Academic journal article Shofar

Punk, Jews, and the Holocaust-The English Story

Academic journal article Shofar

Punk, Jews, and the Holocaust-The English Story

Article excerpt

Punk in England is usually thought of as being related to a critique of stadium rock or to the disillusionment of a generation that saw nothing in the future but drudgery. In this article I argue that punk has more profound connections. Punk in England was driven by two Jewish managers, Malcolm McLaren and Bernie Rhodes, but, more important, punk's general politics of nihilism express in a cultural context the shock and trauma of the Holocaust. After almost three decades of near-silence, by the late 1970s the Holocaust was beginning to be named and talked about. The horror of this event on not just Jews but Western society more generally, as the acknowledgment of the genocide began to undermine the historical acceptance of Enlightenment assumptions about progress, science, and the moral righteousness of Western civilization, led to an existential crisis best expressed in punk. Whereas in the United States many punk performers were Jewish, in England the Jewish connections are to be found in the managers and in the lyrics.

"This ain't Rock'n'Roll

This is Genocide"

David Bowie,"Future Legend," Diamond Dogs (1974)

Punk was something special. Across the United States and England, and indeed across the whole of the West, the punk movement expressed not only a local politics but, ultimately, the existential affect of a nihilism bom in the slow surfacing of the cultural trauma embodied in what, around 1978, was becoming named, becoming known as the Holocaust.1 As Ron Eyerman writes, "cultural trauma refers to a dramatic loss of identity and meaning, a tear in the social fabric, affecting a group of people that has achieved some degree of cohesion."2 Based in the idea of collective memory, Eyerman goes on to explain that "the trauma need not necessarily be felt by everyone in the community or experienced directly by any or all."3 It is a collective experience. In this case what I am suggesting is that what became known as the Holocaust was experienced as a cultural trauma by two different groups, first of all by those identifying as Jews, and second by those considering themselves to be members of the West, the heirs and beneficiaries of the moral and philosophical order of modernity.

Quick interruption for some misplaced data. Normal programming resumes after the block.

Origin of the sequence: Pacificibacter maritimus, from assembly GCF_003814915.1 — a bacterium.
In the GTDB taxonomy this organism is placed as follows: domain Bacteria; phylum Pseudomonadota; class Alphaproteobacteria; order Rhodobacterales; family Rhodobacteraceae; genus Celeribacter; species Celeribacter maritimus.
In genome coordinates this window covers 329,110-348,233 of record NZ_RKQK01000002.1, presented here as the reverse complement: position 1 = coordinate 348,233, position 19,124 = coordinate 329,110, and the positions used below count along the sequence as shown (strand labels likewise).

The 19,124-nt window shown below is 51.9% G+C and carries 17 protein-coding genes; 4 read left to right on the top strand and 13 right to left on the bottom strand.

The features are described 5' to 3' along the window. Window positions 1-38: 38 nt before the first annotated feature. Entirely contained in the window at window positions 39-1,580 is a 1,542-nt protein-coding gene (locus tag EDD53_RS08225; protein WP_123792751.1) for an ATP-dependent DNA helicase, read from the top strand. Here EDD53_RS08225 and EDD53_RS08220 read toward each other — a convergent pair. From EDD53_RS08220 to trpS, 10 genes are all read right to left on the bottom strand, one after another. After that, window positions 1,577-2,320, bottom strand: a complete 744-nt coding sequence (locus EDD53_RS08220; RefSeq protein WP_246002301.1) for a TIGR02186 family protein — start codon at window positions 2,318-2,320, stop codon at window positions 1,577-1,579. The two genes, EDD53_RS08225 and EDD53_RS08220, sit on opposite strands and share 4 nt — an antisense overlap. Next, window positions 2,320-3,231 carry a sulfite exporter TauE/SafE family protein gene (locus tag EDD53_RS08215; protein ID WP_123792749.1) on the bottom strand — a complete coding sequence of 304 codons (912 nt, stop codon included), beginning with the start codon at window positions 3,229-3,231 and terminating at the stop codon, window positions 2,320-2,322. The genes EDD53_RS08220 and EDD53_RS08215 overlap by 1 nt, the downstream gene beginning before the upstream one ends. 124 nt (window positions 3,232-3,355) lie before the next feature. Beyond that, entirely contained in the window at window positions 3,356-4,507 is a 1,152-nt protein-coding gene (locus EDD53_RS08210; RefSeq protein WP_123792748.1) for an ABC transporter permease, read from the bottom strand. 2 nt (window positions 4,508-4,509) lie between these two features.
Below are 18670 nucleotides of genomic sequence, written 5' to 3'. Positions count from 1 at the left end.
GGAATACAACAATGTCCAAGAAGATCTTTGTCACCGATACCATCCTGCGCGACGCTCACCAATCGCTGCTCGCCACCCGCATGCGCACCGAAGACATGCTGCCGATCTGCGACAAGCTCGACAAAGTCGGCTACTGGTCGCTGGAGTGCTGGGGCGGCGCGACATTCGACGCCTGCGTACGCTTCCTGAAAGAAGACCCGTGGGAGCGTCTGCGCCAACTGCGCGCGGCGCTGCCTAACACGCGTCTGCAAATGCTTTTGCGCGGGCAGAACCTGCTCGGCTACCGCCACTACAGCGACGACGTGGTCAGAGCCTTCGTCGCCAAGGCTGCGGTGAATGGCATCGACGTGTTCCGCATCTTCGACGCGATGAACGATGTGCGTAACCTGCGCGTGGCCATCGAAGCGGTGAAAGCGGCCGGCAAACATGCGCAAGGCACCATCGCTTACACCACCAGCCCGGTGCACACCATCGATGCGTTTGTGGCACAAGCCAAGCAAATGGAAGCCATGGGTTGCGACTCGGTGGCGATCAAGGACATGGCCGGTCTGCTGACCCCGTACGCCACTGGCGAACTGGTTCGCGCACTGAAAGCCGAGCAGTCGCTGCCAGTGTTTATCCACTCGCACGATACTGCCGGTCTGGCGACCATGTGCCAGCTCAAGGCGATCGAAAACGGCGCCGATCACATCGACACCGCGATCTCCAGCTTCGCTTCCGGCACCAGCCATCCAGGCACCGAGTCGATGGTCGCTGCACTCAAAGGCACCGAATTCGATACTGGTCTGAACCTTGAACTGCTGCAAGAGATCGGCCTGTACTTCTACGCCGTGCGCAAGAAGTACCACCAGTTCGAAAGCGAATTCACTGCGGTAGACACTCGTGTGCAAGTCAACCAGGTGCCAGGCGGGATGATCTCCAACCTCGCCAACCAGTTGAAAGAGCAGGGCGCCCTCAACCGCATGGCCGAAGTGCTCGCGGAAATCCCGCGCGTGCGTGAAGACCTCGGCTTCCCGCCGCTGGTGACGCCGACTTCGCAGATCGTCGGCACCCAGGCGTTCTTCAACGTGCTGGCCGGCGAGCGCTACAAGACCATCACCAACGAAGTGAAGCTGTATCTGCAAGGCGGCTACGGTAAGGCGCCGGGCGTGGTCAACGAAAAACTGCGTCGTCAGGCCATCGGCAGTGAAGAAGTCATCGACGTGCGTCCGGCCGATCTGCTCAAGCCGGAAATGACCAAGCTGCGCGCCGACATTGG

Following the wotk of Cathy Caruth, Eyerman explains that "it is not the experience itself that produces traumatic effect, but rather the remembrance of it."4 There is a time lapse, a latency period, between the event itself and the bringing of it into memory. This does not mean that, during the latency period, the event does not have effects on the person or, in the terms of cultural trauma, the society, but that these effects are not consciously sheeted home to the event. What I am arguing here is that during the 1970s across the West, as the cultural trauma that would be identified as the Holocaust began to surface, so this process produced effects in the way many people experienced their society. For the Jews, the effect was relatively direct, the need to acknowledge and come to terms with the attempt by a European people to destroy their entire "race." For the members of the West more generally, the acknowledgement of the Holocaust meant a crisis in the very foundational beliefs that had underpinned the modern world. Punk, and the philosophy behind it, was, perhaps, the most obvious manifestation of this cultural trauma.

1978 was the year Holocaust: The Story of the Family Weiss (NBC, 1978) was screened, first in the United States and then across Britain and Europe, to huge audiences.5 The population was ready for such a program. Culturally speaking, as I have just suggested, the trauma of the Judeocide was not only about the recognition of the attempted extermination of a people, of six million or so individuals, it was about the shattering of the certainties which underlay what was called modernity - the end of the assumption that reason would pave the way for a better society, that science and industry would bring material improvement, that the West was leading the world in a global history that could be tiiought of in terms of progress. …

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